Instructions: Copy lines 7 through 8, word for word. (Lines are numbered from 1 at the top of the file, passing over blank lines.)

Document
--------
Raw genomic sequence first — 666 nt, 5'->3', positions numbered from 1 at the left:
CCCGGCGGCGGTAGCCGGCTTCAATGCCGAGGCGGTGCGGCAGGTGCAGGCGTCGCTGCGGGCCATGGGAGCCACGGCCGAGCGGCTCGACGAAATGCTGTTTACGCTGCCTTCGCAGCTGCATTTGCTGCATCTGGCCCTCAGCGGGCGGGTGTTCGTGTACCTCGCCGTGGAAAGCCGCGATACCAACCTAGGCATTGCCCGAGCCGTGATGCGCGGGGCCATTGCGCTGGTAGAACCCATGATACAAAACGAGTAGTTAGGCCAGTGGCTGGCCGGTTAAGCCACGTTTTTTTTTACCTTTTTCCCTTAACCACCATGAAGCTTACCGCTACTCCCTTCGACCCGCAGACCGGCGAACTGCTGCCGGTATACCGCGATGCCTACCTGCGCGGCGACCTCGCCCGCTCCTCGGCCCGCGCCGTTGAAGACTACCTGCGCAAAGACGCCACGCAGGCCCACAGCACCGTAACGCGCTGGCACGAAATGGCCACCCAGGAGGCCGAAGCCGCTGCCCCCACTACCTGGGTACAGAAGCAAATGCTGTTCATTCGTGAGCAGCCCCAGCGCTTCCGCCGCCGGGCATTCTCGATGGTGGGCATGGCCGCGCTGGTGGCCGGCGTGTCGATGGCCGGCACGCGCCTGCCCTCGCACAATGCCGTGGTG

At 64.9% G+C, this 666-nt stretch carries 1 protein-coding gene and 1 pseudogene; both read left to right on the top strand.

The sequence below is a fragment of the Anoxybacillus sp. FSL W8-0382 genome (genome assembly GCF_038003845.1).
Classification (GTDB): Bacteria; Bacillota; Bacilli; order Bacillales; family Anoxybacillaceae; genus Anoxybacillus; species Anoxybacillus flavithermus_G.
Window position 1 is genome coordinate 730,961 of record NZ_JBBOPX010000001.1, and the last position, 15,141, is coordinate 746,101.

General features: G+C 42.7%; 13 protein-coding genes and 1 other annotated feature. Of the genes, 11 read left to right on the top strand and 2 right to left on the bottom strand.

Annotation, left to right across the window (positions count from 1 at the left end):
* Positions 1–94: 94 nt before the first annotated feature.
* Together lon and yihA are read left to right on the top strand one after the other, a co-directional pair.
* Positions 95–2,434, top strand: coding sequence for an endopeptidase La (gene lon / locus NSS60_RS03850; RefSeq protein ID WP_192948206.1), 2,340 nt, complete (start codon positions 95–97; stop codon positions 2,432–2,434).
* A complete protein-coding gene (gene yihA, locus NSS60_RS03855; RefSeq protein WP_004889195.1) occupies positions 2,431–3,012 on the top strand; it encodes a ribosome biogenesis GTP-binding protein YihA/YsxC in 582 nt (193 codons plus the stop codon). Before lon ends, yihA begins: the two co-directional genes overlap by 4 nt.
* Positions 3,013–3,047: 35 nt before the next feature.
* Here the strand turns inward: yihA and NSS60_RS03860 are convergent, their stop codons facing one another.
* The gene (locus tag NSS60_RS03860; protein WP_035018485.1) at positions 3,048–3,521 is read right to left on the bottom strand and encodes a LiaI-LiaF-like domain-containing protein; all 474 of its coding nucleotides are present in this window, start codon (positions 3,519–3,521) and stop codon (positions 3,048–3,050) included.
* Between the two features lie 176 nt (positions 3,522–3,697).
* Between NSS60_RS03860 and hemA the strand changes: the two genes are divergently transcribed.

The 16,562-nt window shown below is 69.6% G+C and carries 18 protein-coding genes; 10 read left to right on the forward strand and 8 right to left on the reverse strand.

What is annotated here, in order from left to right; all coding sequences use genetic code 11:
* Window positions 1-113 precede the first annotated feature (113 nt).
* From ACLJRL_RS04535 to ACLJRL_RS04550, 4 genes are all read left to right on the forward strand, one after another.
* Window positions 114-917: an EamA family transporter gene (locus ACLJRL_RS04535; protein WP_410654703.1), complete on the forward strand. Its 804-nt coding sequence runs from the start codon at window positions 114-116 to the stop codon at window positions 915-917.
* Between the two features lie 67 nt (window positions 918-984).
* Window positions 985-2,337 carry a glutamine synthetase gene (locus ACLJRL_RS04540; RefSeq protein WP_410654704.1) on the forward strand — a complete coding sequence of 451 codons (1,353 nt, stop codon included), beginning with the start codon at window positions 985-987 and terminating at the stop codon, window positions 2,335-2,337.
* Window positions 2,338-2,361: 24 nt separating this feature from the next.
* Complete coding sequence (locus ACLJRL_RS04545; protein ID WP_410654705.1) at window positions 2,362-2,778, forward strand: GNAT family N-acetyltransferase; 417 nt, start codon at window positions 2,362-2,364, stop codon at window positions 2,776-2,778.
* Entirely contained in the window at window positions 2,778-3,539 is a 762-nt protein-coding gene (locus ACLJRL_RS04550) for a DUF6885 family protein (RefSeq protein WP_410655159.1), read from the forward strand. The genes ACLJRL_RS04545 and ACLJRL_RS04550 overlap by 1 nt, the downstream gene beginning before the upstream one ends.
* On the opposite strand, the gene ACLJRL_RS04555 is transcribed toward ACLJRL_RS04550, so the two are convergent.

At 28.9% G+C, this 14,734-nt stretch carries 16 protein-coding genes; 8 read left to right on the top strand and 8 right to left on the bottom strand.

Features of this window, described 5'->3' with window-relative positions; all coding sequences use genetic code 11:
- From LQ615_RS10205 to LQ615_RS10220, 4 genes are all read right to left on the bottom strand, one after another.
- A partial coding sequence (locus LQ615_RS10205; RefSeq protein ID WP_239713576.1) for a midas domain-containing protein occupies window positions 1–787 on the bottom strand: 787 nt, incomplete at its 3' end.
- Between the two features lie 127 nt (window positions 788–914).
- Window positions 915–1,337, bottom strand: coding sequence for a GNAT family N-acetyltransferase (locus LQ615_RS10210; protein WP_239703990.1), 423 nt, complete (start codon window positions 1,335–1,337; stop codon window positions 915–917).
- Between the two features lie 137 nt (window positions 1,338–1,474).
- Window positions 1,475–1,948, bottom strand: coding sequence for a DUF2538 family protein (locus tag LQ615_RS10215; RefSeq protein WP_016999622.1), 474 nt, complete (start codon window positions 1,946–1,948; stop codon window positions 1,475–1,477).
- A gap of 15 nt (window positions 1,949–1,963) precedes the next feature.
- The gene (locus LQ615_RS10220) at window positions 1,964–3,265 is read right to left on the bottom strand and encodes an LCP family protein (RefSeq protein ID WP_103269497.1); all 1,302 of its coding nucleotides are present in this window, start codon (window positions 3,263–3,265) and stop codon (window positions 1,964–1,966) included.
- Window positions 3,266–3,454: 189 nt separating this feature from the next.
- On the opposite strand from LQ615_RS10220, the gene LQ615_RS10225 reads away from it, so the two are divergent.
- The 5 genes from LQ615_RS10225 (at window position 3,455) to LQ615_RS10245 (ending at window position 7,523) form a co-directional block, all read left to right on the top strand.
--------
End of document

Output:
General features: G+C 42.7%; 13 protein-coding genes and 1 other annotated feature. Of the genes, 11 read left to right on the top strand and 2 right to left on the bottom strand.

Annotation, left to right across the window (positions count from 1 at the left end):